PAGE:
However, that level of tolerance didn’t last long, and Damore now confirms his firing. He also tells the New York Times that he believes his firing is illegal and will be seeking a legal remedy.
KC's View:
To be fair, Damore didn’t say that women couldn’t have any role in the tech business. He just suggested that they were best suited to giving birth to actual male engineers.

(Just kidding. Too soon?)

In the Axios story about the controversy, it is noted that “this comes just weeks after several male venture capitalists were accused of sexual harassment toward female tech entrepreneurs, and that was on top of allegations of gender discrimination at Uber. In the course of a summer, Silicon Valley's reputation has devolved from progressive meritocracy to sexist cesspool.”

The writer was, of course, being sarcastic … pointing out that “all of these incidents reveal a dirty secret about America's technology industry: It is comprised of people who live in America. As such, it is prone to many of the same cultural flaws inherent in other industries and communities. Sexism. Racism. Intolerance of dissenting views, let alone interest in debating for the sake of greater knowledge. It's something we forgot in our rush to venerate the new masters of the universe. Would we have even batted a collective eye if the Google memo had been written by someone working in Wall Street, or at a Fortune 500 manufacturer?”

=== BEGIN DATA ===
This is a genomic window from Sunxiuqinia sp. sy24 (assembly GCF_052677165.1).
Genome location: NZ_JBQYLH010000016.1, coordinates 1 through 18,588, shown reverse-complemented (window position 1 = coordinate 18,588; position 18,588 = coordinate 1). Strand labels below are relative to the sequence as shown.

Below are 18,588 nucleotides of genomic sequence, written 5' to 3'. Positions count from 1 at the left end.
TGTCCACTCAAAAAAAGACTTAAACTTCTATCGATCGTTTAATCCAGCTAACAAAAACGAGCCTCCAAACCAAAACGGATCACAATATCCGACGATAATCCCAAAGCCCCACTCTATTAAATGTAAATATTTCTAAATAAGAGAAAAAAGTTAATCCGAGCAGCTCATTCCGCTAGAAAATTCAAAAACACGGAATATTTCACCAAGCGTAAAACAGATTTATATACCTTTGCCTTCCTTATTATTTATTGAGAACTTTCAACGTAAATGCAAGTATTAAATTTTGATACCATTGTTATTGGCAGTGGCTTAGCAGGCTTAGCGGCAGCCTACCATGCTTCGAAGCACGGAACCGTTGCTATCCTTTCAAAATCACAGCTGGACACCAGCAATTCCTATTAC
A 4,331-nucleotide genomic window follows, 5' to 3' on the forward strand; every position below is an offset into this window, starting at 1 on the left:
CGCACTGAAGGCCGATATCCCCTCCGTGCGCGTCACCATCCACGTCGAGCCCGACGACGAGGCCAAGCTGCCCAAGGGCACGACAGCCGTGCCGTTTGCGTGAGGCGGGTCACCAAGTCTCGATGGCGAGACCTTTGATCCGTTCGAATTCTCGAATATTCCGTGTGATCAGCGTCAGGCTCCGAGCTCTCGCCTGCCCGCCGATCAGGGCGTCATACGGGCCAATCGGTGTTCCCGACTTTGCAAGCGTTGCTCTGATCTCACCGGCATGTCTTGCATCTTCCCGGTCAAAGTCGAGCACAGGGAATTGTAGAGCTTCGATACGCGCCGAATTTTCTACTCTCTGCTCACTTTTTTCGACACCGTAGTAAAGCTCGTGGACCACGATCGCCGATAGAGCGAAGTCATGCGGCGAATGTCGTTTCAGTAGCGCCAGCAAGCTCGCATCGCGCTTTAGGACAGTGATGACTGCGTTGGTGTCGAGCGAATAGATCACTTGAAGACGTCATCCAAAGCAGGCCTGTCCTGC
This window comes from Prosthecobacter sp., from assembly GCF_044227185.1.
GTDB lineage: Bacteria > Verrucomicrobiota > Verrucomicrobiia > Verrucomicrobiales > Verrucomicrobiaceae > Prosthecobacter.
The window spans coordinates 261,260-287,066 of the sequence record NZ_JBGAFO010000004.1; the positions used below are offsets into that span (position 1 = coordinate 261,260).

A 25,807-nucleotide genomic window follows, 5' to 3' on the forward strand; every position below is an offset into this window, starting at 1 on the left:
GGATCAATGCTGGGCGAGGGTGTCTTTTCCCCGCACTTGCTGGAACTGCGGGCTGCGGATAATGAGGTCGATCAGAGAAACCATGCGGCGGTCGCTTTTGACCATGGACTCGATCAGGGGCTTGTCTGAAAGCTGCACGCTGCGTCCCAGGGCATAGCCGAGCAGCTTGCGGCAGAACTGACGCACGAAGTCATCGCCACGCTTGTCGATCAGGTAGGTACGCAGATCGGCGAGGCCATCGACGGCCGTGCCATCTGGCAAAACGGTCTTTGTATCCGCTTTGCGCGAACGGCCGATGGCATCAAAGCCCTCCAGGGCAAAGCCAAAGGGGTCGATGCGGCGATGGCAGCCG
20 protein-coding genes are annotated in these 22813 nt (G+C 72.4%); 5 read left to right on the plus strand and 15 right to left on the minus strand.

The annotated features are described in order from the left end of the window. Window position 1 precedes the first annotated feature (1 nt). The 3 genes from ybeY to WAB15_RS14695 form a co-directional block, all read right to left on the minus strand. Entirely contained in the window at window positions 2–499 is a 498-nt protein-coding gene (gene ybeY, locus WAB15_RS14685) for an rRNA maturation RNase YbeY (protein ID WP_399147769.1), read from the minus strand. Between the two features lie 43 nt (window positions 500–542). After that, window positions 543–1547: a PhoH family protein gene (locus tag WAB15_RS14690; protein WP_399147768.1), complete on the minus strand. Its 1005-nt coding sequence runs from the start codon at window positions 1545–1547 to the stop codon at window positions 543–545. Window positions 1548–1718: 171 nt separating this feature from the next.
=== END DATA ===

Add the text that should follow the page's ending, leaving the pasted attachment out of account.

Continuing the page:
It is, the Axios story says, just time for tech to have its moment “in this unwanted spotlight…”

I think that’s all true. I must admit that I have enormous trouble with the idea that some people are biologically better able to be engineers and scientists because of their gender…I think people have the right do think that way, but they do not have the right to block women from achieving what they want to achieve because of views that I would define as archaic.

Of course, it doesn’t really matter what I think. It matters, in this case, how Google is culturally constructed. And the powers that be there seem to view this guy’s opinions as archaic, too … hence his firing.

I have no idea whether the company’s actions are legal or not, though I must admit to looking forward to reading about how this case unfolds and writing about it from time to time. Google will argue that this is not retribution because of his politics or political incorrectness (which some will try to make it) as much as it is a necessary reaction to his apparent believe that anyone with a vagina cannot do his job as well as he can, simply because he has a penis. That’s not exactly a helpful attitude to hold in any workplace.

What if he had argued that African-Americans were biologically less capable of performing in certain tech jobs? Would that be a firing offense?

This almost certainly will create a fascinating conversation in the public square, not to mention workplaces around America, about diversity and tolerance.